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Battery prices and capacity sensitivity: Electric drive vehicles


  • Juul, Nina


The increase in fluctuating power production requires an increase in flexibility in the system as well. Flexibility can be found in generation technologies with fast response times or in storage options. In the transport sector, the proportion of electric drive vehicles is expected to increase over the next decade or two. These vehicles can provide some of the flexibility needed in the power system, in terms of both flexible demand and electricity storage. However, what are the batteries worth to the power system? And does the value depend on battery capacity? This article presents an analysis of the integrated power and transport system, focusing on the sensitivity of the power system configuration according to battery capacity and price of the electric drive vehicle. The value of different battery capacities is estimated, given that the batteries are used for both driving and storage. Likewise, the prices at which the electric drive vehicles become of interest to the power system are found. Smart charge, including the opportunity to discharge (vehicle-to-grid) is used in all scenarios. Analyses show that the marginal benefits decrease the larger the battery. For very high battery prices, large batteries imply that diesel vehicles are preferable to electric drive vehicles.

Suggested Citation

  • Juul, Nina, 2012. "Battery prices and capacity sensitivity: Electric drive vehicles," Energy, Elsevier, vol. 47(1), pages 403-410.
  • Handle: RePEc:eee:energy:v:47:y:2012:i:1:p:403-410 DOI: 10.1016/

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    References listed on IDEAS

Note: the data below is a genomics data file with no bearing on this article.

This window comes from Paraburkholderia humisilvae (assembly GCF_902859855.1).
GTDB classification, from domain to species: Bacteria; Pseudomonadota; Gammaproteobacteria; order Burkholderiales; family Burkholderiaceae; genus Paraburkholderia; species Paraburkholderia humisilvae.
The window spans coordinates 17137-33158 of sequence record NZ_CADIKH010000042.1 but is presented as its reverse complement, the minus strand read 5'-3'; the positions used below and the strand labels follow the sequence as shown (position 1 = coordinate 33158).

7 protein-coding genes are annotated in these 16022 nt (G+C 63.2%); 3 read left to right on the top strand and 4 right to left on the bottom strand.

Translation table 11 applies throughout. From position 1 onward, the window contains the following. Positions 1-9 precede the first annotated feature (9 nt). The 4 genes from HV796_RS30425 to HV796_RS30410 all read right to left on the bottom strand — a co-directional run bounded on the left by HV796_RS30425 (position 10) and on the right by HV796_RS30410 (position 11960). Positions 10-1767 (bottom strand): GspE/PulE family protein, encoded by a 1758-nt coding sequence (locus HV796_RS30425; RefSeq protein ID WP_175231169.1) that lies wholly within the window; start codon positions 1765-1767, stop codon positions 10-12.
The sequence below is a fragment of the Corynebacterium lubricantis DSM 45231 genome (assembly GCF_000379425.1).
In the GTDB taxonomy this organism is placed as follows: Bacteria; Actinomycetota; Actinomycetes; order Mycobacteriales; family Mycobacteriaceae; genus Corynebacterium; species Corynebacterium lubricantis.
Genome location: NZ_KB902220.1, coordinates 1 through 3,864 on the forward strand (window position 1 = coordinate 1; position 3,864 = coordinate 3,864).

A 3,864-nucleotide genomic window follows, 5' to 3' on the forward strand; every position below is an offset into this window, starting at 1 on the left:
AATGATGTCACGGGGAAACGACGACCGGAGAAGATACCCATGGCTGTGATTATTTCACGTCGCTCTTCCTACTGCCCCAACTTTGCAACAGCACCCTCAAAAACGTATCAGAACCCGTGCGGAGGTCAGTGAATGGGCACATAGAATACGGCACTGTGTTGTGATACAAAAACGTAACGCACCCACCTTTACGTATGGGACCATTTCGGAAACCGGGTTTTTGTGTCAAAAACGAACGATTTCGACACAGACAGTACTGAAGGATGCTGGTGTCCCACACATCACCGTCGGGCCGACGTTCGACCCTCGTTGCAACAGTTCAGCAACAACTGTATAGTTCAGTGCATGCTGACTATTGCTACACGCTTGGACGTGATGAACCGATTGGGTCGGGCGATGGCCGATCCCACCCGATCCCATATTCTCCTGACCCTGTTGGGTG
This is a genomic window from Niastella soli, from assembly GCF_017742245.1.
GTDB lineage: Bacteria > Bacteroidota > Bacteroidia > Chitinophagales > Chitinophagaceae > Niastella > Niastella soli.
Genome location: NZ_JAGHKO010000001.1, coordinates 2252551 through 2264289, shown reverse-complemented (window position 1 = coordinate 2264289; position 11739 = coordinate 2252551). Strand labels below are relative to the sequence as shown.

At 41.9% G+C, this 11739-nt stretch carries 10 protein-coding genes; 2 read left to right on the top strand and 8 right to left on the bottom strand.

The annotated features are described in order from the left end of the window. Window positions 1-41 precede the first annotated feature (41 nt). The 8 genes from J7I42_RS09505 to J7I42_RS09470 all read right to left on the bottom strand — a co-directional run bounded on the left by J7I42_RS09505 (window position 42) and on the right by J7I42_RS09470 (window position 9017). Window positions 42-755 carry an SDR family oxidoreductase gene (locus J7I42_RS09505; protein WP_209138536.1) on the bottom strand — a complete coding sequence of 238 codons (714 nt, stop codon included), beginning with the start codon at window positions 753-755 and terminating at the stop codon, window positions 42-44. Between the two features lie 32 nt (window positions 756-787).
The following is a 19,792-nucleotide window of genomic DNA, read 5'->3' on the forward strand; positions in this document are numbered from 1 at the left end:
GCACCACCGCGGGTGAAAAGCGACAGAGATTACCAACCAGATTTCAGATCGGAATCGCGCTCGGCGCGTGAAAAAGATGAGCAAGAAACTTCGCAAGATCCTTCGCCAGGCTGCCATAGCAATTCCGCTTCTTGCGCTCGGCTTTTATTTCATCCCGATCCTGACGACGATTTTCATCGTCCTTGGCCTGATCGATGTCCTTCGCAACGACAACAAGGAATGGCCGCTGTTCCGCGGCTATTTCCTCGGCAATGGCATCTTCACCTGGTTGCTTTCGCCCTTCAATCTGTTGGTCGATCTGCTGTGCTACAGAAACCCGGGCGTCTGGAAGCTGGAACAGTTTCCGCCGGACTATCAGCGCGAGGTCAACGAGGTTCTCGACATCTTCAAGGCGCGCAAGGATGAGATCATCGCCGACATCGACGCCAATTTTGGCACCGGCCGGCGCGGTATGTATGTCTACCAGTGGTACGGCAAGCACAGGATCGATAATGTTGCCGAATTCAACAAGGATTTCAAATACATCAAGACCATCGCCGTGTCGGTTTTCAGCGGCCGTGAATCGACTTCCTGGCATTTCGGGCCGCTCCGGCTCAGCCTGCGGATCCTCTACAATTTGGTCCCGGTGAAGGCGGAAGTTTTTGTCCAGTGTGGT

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    Cited by:

    1. Yang, Shengjie & Yao, Jiangang & Kang, Tong & Zhu, Xiangqian, 2014. "Dynamic operation model of the battery swapping station for EV (electric vehicle) in electricity market," Energy, Elsevier, vol. 65(C), pages 544-549.
    2. Arslan, Okan & Karasan, Oya Ekin, 2013. "Cost and emission impacts of virtual power plant formation in plug-in hybrid electric vehicle penetrated networks," Energy, Elsevier, vol. 60(C), pages 116-124.
    3. Biegel, Benjamin & Hansen, Lars Henrik & Stoustrup, Jakob & Andersen, Palle & Harbo, Silas, 2014. "Value of flexible consumption in the electricity markets," Energy, Elsevier, vol. 66(C), pages 354-362.
    4. Hu, Jibin & Wu, Wei & Yuan, Shihua & Jing, Chongbo, 2013. "Fuel combustion under asymmetric piston motion: Tested results," Energy, Elsevier, vol. 55(C), pages 209-215.
    5. Hu, Xiaosong & Li, Shengbo Eben & Jia, Zhenzhong & Egardt, Bo, 2014. "Enhanced sample entropy-based health management of Li-ion battery for electrified vehicles," Energy, Elsevier, vol. 64(C), pages 953-960.
    6. Zhou, Boya & Wu, Ye & Zhou, Bin & Wang, Renjie & Ke, Wenwei & Zhang, Shaojun & Hao, Jiming, 2016. "Real-world performance of battery electric buses and their life-cycle benefits with respect to energy consumption and carbon dioxide emissions," Energy, Elsevier, vol. 96(C), pages 603-613.
    7. Zhang, Shuo & Xiong, Rui & Zhang, Chengning & Sun, Fengchun, 2016. "An optimal structure selection and parameter design approach for a dual-motor-driven system used in an electric bus," Energy, Elsevier, vol. 96(C), pages 437-448.
    8. Fernández, I.J. & Calvillo, C.F. & Sánchez-Miralles, A. & Boal, J., 2013. "Capacity fade and aging models for electric batteries and optimal charging strategy for electric vehicles," Energy, Elsevier, vol. 60(C), pages 35-43.
    9. repec:eee:rensus:v:78:y:2017:i:c:p:414-430 is not listed on IDEAS


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